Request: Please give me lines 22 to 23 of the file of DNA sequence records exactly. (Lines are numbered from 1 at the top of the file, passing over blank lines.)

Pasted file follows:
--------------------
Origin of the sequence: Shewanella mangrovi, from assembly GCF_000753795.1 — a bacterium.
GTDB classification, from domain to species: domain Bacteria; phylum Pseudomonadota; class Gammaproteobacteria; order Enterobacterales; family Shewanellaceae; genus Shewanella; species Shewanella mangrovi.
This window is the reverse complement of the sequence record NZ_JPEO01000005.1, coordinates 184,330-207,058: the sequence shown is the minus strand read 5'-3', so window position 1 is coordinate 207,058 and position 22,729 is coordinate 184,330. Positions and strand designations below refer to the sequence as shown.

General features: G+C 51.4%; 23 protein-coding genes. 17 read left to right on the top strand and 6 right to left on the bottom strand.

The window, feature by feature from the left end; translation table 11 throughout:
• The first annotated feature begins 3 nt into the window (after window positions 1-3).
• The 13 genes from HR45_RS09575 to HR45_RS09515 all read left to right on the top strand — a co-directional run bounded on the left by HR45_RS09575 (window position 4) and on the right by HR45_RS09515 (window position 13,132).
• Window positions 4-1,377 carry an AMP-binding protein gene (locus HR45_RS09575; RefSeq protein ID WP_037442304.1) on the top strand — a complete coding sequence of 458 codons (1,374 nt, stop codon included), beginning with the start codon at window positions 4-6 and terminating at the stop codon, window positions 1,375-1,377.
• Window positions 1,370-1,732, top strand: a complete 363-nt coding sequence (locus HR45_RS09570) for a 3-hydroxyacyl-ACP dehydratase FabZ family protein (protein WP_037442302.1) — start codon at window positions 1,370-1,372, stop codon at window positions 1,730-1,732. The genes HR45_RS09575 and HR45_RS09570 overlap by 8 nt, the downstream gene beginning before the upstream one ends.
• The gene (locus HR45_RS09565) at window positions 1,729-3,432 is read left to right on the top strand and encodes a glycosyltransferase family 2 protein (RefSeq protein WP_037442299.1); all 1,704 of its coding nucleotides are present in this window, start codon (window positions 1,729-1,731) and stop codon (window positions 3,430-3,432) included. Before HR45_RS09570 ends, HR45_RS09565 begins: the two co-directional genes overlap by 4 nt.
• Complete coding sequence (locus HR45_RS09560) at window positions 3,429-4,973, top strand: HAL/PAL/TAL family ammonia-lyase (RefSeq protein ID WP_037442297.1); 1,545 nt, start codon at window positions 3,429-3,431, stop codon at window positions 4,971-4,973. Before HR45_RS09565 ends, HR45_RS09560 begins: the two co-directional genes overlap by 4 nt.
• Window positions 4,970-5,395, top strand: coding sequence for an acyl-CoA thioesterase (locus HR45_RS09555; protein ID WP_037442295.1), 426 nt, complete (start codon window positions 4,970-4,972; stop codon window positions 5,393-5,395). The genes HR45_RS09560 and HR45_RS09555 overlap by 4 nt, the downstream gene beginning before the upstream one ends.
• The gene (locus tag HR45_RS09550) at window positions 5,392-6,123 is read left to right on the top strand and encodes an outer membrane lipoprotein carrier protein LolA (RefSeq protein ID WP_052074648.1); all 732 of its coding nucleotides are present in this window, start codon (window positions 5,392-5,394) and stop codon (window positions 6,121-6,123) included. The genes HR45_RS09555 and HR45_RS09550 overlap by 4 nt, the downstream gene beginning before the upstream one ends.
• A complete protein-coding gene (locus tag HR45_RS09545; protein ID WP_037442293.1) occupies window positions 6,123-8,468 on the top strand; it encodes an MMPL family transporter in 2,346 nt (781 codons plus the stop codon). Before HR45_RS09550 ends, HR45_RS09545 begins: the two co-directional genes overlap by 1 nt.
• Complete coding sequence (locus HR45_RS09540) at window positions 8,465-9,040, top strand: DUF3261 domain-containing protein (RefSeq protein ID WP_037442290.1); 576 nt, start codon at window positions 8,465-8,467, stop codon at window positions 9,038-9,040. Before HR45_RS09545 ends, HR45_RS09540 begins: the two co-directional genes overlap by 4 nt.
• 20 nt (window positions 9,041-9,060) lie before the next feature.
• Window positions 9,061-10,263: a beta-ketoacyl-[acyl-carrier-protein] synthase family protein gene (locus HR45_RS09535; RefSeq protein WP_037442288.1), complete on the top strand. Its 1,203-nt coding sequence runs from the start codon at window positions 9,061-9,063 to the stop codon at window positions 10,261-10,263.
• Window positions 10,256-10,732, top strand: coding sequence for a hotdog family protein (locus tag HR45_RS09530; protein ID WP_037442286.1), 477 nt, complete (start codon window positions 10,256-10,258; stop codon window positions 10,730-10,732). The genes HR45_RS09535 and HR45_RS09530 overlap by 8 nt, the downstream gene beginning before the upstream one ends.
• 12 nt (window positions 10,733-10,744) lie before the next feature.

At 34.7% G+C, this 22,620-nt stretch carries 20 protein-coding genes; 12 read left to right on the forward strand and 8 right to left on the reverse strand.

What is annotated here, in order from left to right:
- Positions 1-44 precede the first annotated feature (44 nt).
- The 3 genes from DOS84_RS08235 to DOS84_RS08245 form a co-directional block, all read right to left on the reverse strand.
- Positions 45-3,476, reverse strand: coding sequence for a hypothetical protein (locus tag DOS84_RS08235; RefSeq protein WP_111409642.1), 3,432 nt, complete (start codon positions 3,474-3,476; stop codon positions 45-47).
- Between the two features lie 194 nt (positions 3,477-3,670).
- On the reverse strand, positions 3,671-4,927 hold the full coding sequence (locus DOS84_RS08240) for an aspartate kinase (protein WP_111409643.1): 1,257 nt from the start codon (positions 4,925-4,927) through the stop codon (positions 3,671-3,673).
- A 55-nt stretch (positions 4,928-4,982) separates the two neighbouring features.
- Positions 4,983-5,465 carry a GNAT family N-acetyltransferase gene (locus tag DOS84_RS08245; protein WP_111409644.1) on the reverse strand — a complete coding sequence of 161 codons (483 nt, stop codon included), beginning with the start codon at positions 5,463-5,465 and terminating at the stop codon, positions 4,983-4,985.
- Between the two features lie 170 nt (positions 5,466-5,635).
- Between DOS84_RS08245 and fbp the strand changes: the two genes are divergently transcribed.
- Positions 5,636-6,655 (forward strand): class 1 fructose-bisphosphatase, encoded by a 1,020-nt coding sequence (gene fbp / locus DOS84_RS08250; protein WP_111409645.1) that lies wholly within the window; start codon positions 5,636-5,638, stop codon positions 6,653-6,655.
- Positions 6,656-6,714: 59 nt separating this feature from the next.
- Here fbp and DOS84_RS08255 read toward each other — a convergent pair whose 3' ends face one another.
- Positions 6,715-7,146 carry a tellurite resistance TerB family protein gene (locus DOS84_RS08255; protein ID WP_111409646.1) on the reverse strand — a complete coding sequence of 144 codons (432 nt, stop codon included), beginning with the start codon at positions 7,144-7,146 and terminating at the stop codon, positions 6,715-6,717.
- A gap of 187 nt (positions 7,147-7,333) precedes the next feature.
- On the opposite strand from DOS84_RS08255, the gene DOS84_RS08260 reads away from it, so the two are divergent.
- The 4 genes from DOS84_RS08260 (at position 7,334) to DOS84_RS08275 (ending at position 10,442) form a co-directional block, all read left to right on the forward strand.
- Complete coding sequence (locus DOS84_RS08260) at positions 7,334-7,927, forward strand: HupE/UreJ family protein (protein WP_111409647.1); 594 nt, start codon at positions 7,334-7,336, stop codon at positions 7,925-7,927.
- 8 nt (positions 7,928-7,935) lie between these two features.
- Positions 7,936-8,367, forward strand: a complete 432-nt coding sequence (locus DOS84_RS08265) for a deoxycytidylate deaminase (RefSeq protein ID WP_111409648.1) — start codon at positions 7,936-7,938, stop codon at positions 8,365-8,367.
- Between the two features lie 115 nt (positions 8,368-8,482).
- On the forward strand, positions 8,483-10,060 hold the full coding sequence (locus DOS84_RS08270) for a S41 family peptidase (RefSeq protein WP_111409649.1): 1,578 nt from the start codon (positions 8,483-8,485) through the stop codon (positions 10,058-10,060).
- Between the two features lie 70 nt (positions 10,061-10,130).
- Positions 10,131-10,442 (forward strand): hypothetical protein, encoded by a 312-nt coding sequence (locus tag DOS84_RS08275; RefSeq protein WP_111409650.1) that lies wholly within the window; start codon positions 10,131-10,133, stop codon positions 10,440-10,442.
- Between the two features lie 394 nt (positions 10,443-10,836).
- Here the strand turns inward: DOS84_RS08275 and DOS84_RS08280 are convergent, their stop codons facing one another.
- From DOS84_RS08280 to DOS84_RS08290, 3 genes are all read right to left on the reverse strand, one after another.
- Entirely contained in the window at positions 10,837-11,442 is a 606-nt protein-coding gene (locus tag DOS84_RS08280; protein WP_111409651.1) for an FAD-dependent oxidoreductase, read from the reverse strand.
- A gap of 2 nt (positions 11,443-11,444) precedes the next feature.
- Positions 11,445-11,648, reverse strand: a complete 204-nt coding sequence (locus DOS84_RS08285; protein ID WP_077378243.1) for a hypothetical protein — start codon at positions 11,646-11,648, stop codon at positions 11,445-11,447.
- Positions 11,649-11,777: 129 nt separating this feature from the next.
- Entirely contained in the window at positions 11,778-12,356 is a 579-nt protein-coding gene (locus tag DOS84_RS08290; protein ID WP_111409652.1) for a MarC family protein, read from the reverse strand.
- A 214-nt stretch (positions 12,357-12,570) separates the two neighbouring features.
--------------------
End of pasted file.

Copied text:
- Positions 1-44 precede the first annotated feature (44 nt).
- The 3 genes from DOS84_RS08235 to DOS84_RS08245 form a co-directional block, all read right to left on the reverse strand.